Mike Hammer Creator Mickey Spillane Dies

(NOTE: I met "The Mick" at a Dayton Octoberfest back when he was shillin' for Miller Lite. He was at once gracious and tough as nails. I still have the autographed photo of Mickey Spillane. The infectious grin went on forever.

Mickey finally published his "Mike Danger" detective comic book - actually, it was an excellent, black & white, noirish yet thoroughly up-to-date, graphic novel - in the late '90s. Yes - Da Rev has a copy in pristine condition.

The Mick was Ayn Rand's favorite writer for entertainment, her "guilty pleasure". She admired the strict code of right and wrong of his heroic protagonists.

"I, The Jury" was a breakthrough for the hard-boiled detective genre - from the controversial ending to the original cover art. The controversy? Protagonist Mike Hammer had promised his dying partner he would find and kill "the guy who did this". The killer turned out to be a babe with whom he'd been intimate. He shot her in the gut and watched her die a slow, agonizing death - the way she had watched his partner suffer and croak...)

The Associated Press
Tuesday, July 18, 2006; 12:22 AM

CHARLESTON, S.C. -- Mickey Spillane, the macho mystery writer who wowed millions of readers with the shoot-'em-up sex and violence of gumshoe Mike Hammer, died Monday. He was 88... Spillane's wife, Jane, told The (Myrtle Beach) Sun News he had cancer.

As a stylist Spillane was no innovator; the prose was hard-boiled boilerplate. In a typical scene, from "The Big Kill," Hammer slugs a little punk with "pig eyes."

"I snapped the side of the rod across his jaw and laid the flesh open to the bone," Spillane wrote. "I pounded his teeth back into his mouth with the end of the barrel ... and I took my own damn time about kicking him in the face. He smashed into the door and lay there bubbling. So I kicked him again and he stopped bubbling."

Mainstream critics had little use for Spillane, but he got his due in the mystery world, receiving lifetime achievement awards from the Mystery Writers of America and the Private Eye Writers of America.

Spillane, a bearish man who wrote on an old manual Smith Corona, always claimed he didn't care about reviews. He considered himself a "writer" as opposed to an "author," defining a writer as someone whose books sell.

"This is an income-generating job," he told The Associated Press during a 2001 interview. "Fame was never anything to me unless it afforded me a good livelihood." ...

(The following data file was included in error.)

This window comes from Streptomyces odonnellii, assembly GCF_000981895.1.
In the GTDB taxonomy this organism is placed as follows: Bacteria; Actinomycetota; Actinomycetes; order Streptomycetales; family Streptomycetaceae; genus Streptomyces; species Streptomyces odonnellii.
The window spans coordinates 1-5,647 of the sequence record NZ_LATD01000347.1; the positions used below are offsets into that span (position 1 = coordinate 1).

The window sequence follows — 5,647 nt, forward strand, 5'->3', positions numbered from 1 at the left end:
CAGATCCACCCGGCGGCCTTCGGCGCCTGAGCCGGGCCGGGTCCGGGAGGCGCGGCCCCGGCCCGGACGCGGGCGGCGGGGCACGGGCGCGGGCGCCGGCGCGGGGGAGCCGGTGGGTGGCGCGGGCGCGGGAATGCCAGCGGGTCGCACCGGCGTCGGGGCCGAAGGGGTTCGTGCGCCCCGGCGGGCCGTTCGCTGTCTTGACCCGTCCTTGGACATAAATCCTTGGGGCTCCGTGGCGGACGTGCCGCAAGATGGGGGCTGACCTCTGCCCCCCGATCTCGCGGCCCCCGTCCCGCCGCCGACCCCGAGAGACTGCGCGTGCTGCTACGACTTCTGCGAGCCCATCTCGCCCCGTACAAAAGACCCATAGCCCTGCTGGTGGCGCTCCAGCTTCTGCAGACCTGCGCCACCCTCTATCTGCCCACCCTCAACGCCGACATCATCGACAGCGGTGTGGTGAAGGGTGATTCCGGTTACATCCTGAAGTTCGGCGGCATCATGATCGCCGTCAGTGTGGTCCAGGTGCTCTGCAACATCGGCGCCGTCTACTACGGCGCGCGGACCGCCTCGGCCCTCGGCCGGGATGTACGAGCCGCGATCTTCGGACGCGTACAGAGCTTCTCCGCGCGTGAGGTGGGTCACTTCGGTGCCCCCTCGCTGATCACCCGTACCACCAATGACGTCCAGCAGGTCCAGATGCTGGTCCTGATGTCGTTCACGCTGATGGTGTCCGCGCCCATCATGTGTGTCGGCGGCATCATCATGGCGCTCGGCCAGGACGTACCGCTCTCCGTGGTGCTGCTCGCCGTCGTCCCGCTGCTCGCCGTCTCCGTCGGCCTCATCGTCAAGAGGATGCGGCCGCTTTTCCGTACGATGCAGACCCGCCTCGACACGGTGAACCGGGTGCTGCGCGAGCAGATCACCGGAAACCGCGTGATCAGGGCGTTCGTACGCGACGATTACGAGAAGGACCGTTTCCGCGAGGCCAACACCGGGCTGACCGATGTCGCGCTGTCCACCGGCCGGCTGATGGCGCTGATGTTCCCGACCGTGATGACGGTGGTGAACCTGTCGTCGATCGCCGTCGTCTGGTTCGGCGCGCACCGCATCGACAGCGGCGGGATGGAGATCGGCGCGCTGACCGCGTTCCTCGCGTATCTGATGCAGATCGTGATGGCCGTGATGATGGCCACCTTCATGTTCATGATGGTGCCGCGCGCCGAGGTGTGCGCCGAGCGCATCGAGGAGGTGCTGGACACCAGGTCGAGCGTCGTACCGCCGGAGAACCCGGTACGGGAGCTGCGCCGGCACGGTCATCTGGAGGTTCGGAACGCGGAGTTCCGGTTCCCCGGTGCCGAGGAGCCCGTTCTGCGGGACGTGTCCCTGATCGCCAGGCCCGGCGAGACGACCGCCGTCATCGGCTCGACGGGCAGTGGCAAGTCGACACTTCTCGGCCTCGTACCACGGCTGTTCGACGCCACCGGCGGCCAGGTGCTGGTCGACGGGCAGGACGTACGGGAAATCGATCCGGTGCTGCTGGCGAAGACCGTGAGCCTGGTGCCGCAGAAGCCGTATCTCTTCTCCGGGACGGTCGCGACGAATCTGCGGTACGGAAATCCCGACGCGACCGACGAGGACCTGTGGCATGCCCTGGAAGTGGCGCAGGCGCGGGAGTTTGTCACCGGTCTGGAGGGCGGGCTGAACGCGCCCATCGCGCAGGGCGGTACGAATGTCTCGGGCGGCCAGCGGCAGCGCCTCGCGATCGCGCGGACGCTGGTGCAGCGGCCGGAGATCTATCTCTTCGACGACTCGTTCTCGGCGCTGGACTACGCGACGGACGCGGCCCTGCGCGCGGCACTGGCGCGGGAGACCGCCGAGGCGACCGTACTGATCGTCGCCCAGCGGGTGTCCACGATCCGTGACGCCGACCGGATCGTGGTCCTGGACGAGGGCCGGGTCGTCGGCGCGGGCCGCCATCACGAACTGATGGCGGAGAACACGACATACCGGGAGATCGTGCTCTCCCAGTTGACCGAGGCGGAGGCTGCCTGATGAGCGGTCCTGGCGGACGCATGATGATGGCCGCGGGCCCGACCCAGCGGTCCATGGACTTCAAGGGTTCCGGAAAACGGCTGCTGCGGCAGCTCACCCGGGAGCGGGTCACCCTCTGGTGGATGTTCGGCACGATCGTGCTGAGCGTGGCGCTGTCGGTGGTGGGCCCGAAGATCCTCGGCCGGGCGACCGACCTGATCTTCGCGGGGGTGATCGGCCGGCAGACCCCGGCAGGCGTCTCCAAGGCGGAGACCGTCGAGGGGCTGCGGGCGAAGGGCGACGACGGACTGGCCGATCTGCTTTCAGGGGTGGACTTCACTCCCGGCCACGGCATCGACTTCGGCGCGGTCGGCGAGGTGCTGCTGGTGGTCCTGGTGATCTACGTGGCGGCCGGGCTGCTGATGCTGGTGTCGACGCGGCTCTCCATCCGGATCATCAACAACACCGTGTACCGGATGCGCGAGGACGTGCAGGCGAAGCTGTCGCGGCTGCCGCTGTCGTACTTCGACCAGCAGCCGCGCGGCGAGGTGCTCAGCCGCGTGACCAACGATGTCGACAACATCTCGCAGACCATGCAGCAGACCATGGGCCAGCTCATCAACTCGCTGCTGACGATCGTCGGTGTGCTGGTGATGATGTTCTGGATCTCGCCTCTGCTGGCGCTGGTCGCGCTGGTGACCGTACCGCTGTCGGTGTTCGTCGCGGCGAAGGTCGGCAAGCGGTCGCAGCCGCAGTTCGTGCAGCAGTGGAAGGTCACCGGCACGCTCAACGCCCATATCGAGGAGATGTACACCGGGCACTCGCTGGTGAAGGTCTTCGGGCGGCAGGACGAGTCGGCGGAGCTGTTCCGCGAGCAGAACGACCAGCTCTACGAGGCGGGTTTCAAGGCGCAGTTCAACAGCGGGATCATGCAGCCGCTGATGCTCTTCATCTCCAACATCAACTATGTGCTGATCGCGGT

Spillane was born Frank Morrison Spillane on March 9, 1918, in the New York borough of Brooklyn. He grew up in Elizabeth, N.J., and attended Fort Hays State College in Kansas where he was a standout swimmer before beginning his career writing for magazines.

He had always liked police stories _ an uncle was a cop _ and in his pre-Hammer days he created a comic book detective named Mike Danger. At the time, the early 1940s, he was writing for Batman, SubMariner and other comics.

"I wanted to get away from the flying heroes and I had the prototype cop," Spillane said.

Danger never saw print. World War II broke out and Spillane enlisted. When he came home, he needed $1,000 to buy some land and thought novels the best way to go. Within three weeks, he had completed "I, the Jury" and sent it to Dutton. The editors there doubted the writing, but not the market for it; a literary franchise began. His books helped reveal the power of the paperback market ...

Viewed by some as a precursor to Clint Eastwood's Dirty Harry, Spillane's Hammer was a loner contemptuous of the "tedious process" of the jury system, choosing instead to enforce the law on his own murderous terms. His novels were attacked for their violence and vigilantism_ one critic said "I, the Jury" belonged in "Gestapo training school" _ but some defended them as the most shameless kind of pleasure...

The Hammer novels had a couple of recurring characters: Pat, the honest, but slow-moving cop, and Velda, Mike's faithful secretary. Like so many women in Hammer's life, Velda was a looker, and burning for love.

"Velda was watching me with the tip of her tongue clenched between her teeth," Spillane wrote in "Vengeance is Mine!", an early Hammer novel.

"There wasn't any kitten-softness about her now. She was big and she was lovely, with the kind of curves that made you want to turn around and have another look. The lush fullness of her lips had tightened into the faintest kind of snarl and her eyes were the carnivorous eyes you could expect to see in the jungle watching you from behind a clump of bushes."

While the Hammer books were set in New York, Spillane was a longtime resident of Murrells Inlet, a coastal community near Myrtle Beach. He moved to South Carolina in 1954 when the area, now jammed with motels and tourist attractions, was still predominantly tobacco and corn fields.

Spillane said he fell in love with the long stretches of deserted beaches when he first saw the area from an airplane.

The writer, who became a Jehovah's Witness in 1951 and helped build the group's Kingdom Hall in Murrells Inlet, spent his time boating and fishing when he wasn't writing. In the 1950s, he also worked as a circus performer, allowing himself to be shot out of a cannon and appearing in the circus film "Ring of Fear."

The home where he lived for 35 years was destroyed by the 135 mph winds of Hurricane Hugo in 1989. Married three times, Spillane was the father of four children.